Although research is contradictory on the benefits of stretching, many personal trainers, exercise physiologists, and even the Mayo Clinic are in strong support of it. According to MayoClinic.com, stretching can improve athletic performance as well as reduce the risk of injury. You may think of your legs when you think of stretching, but upper body stretches can be equally as important. One area that is commonly overlooked is the chest. Performing chest stretches regularly, though, may reduce muscle soreness, improve range of motion for exercises and sports, and decrease the chance of injuring a muscle or joint in that region of your body.
You may see people performing a wall chest stretch when you are at the gym. It is a common stretch because it is easy to perform when you do not have a partner or trainer to help. Place your right palm flat against a wall, door facing, or vertical pole. Fully extend your right arm, and turn your torso to the left until you feel a stretch in your chest, shoulders, and biceps.
To take the biceps out of the stretch and focus more on the chest, perform the same stretch with your arms bent at a 90-degree angle rather than straight. Your palm, forearm, and elbow will be flat against the wall, door facing, or pole, as you turn your body away from your arm to create the stretch.
This wall stretch is often used after performing bench press, fly, cable crossovers, push-ups, or other chest resistance exercises with large amounts of resistance. As the muscles tighten after the exercise, the wall stretch helps loosen them to aid in recovery.
Check out this video I found on performing a version of a wall stretch:
Hands Behind Back Stretch
Another chest stretch that may be performed alone is executed by clasping your hands together behind your back. Fully extend your elbows, and then slowly retract your shoulders, pushing your chest forward. You should feel a stretch in your chest, shoulders, and arms. Hold for 15 to 30 seconds, relax, and repeat.
Partner Chest Stretch
Deeper stretches may be reached with the assistance of a partner. Have your partner stand behind you. Raise your arms to the side until they are parallel to the floor. Your partner will hold your arms, slowly pulling them backward until you feel a stretch. Hold for 15 to 30 seconds, relax, and repeat.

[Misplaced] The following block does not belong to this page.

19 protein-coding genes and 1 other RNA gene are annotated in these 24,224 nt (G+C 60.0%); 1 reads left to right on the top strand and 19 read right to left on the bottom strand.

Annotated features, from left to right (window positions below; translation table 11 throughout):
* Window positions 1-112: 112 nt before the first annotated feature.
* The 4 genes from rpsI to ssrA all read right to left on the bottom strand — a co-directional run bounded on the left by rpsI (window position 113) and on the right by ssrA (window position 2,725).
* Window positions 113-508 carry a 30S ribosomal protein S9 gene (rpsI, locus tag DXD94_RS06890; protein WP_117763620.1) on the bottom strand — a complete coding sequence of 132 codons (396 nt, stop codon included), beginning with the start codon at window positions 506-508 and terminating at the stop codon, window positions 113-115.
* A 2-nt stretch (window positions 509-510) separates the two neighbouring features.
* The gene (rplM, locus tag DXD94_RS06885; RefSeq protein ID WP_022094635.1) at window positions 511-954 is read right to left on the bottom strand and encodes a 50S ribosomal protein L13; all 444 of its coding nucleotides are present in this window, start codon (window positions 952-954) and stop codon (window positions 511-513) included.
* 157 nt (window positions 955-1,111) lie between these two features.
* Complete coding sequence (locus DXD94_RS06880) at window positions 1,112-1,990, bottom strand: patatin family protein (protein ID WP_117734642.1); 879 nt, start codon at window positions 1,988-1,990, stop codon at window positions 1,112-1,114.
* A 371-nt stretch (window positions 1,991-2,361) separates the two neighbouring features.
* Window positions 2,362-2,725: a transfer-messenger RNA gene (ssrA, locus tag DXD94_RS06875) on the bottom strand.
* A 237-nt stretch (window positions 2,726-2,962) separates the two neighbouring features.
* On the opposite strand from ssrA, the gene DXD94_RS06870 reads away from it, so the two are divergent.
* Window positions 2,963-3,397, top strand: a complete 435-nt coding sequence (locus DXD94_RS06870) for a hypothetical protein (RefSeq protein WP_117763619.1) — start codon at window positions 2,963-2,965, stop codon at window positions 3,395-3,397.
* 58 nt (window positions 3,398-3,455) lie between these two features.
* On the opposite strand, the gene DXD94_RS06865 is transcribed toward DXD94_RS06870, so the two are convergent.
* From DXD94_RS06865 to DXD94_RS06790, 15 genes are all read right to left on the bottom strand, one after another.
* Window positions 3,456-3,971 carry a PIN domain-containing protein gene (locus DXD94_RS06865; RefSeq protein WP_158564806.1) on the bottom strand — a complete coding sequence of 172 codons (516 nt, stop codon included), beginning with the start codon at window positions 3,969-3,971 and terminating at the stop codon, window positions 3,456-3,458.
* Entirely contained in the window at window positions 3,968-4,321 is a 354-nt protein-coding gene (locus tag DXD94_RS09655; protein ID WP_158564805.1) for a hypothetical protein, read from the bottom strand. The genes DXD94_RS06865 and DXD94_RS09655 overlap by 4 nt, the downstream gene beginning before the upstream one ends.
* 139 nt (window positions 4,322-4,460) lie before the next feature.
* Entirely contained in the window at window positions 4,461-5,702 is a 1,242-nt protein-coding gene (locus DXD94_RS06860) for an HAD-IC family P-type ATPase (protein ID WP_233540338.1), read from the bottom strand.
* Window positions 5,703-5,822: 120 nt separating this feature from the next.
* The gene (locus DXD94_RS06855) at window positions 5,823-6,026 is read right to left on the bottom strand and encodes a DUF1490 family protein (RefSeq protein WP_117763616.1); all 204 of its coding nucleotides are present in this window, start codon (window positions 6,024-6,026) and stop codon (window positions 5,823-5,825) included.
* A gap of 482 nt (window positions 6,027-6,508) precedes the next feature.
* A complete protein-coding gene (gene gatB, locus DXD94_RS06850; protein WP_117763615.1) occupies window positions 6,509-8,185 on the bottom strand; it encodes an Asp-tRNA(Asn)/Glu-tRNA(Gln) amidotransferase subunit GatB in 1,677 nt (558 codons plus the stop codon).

Check out this video on performing a partner assisted chest stretch:
To explore more chest stretching options, try various forms of yoga. Gentle, yet effective, chest stretches can be found in many yoga poses. Some may require the use of bands or block, while others may be performed without assistance.
The video below demonstrates a version of an yoga chest stretch:
Never stretch when your muscles are cold. This applies to all stretches, whether they are for the lower body or upper body. To warm up your muscles before performing chest stretches, slowly swing your arms back at shoulder level, and then forward so they cross in front of your body. Repeat this exercise for one or two minutes. Performing push-ups will give you a more specific resistance warm-up, decreasing the risk of injury even further. As with exercise, start slow on stretches. Hold the stretch for 10 to 15 seconds, and gradually increase until you can hold each stretch for 30 seconds. Finally, never bounce or jerk while stretching, as this may dramatically increase your chance of injury.[stextbox id=”grey” caption=”About the Author”]Whitney Dickinson grew up with a passion for sports and fitness, immersing herself into every sport she could find. She went on to earn her Bachelor of Science in Exercise Science and her Master of Science in Kinesiology. After becoming a National Strength and Conditioning Association Certified Personal Trainer, she began working as a personal trainer and group exercise instructor, and she eventually owned a personal training studio.[/stextbox]